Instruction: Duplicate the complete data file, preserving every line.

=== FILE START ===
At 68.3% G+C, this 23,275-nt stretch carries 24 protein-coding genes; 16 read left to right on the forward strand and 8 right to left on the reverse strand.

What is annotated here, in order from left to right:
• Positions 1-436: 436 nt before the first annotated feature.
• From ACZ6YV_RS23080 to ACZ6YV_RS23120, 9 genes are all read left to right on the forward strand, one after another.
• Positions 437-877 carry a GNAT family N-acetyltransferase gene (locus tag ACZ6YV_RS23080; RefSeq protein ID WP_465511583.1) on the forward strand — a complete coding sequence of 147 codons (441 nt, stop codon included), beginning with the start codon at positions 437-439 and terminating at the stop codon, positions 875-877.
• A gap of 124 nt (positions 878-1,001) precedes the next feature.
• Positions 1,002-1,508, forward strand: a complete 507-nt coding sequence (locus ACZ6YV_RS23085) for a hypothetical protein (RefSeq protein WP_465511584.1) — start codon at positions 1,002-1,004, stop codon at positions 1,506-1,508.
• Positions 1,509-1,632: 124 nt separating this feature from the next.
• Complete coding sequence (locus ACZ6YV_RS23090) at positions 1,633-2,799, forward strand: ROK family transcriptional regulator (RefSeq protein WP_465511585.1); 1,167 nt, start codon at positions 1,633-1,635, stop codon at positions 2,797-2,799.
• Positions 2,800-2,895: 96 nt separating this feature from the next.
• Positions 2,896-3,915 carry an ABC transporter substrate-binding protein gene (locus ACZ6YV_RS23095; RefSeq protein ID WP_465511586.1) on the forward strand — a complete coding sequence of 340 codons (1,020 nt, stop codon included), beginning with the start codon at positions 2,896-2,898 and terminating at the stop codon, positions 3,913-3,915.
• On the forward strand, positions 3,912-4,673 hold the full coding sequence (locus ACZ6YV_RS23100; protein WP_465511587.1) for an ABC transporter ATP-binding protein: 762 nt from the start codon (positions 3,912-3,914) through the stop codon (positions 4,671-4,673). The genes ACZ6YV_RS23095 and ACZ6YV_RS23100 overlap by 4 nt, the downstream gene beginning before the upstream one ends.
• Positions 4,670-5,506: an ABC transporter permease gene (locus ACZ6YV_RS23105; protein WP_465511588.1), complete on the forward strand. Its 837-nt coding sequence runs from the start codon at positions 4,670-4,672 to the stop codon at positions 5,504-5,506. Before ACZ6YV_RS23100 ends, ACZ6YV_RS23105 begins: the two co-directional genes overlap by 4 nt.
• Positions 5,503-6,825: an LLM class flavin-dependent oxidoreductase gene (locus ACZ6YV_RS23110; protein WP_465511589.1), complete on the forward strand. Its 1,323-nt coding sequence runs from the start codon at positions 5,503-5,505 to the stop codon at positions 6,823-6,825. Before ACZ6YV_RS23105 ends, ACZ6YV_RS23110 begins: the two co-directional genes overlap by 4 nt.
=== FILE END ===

At 68.3% G+C, this 23,275-nt stretch carries 24 protein-coding genes; 16 read left to right on the forward strand and 8 right to left on the reverse strand.

What is annotated here, in order from left to right:
• Positions 1-436: 436 nt before the first annotated feature.
• From ACZ6YV_RS23080 to ACZ6YV_RS23120, 9 genes are all read left to right on the forward strand, one after another.
• Positions 437-877 carry a GNAT family N-acetyltransferase gene (locus tag ACZ6YV_RS23080; RefSeq protein ID WP_465511583.1) on the forward strand — a complete coding sequence of 147 codons (441 nt, stop codon included), beginning with the start codon at positions 437-439 and terminating at the stop codon, positions 875-877.
• A gap of 124 nt (positions 878-1,001) precedes the next feature.
• Positions 1,002-1,508, forward strand: a complete 507-nt coding sequence (locus ACZ6YV_RS23085) for a hypothetical protein (RefSeq protein WP_465511584.1) — start codon at positions 1,002-1,004, stop codon at positions 1,506-1,508.
• Positions 1,509-1,632: 124 nt separating this feature from the next.
• Complete coding sequence (locus ACZ6YV_RS23090) at positions 1,633-2,799, forward strand: ROK family transcriptional regulator (RefSeq protein WP_465511585.1); 1,167 nt, start codon at positions 1,633-1,635, stop codon at positions 2,797-2,799.
• Positions 2,800-2,895: 96 nt separating this feature from the next.
• Positions 2,896-3,915 carry an ABC transporter substrate-binding protein gene (locus ACZ6YV_RS23095; RefSeq protein ID WP_465511586.1) on the forward strand — a complete coding sequence of 340 codons (1,020 nt, stop codon included), beginning with the start codon at positions 2,896-2,898 and terminating at the stop codon, positions 3,913-3,915.
• On the forward strand, positions 3,912-4,673 hold the full coding sequence (locus ACZ6YV_RS23100; protein WP_465511587.1) for an ABC transporter ATP-binding protein: 762 nt from the start codon (positions 3,912-3,914) through the stop codon (positions 4,671-4,673). The genes ACZ6YV_RS23095 and ACZ6YV_RS23100 overlap by 4 nt, the downstream gene beginning before the upstream one ends.
• Positions 4,670-5,506: an ABC transporter permease gene (locus ACZ6YV_RS23105; protein WP_465511588.1), complete on the forward strand. Its 837-nt coding sequence runs from the start codon at positions 4,670-4,672 to the stop codon at positions 5,504-5,506. Before ACZ6YV_RS23100 ends, ACZ6YV_RS23105 begins: the two co-directional genes overlap by 4 nt.
• Positions 5,503-6,825: an LLM class flavin-dependent oxidoreductase gene (locus ACZ6YV_RS23110; protein WP_465511589.1), complete on the forward strand. Its 1,323-nt coding sequence runs from the start codon at positions 5,503-5,505 to the stop codon at positions 6,823-6,825. Before ACZ6YV_RS23105 ends, ACZ6YV_RS23110 begins: the two co-directional genes overlap by 4 nt.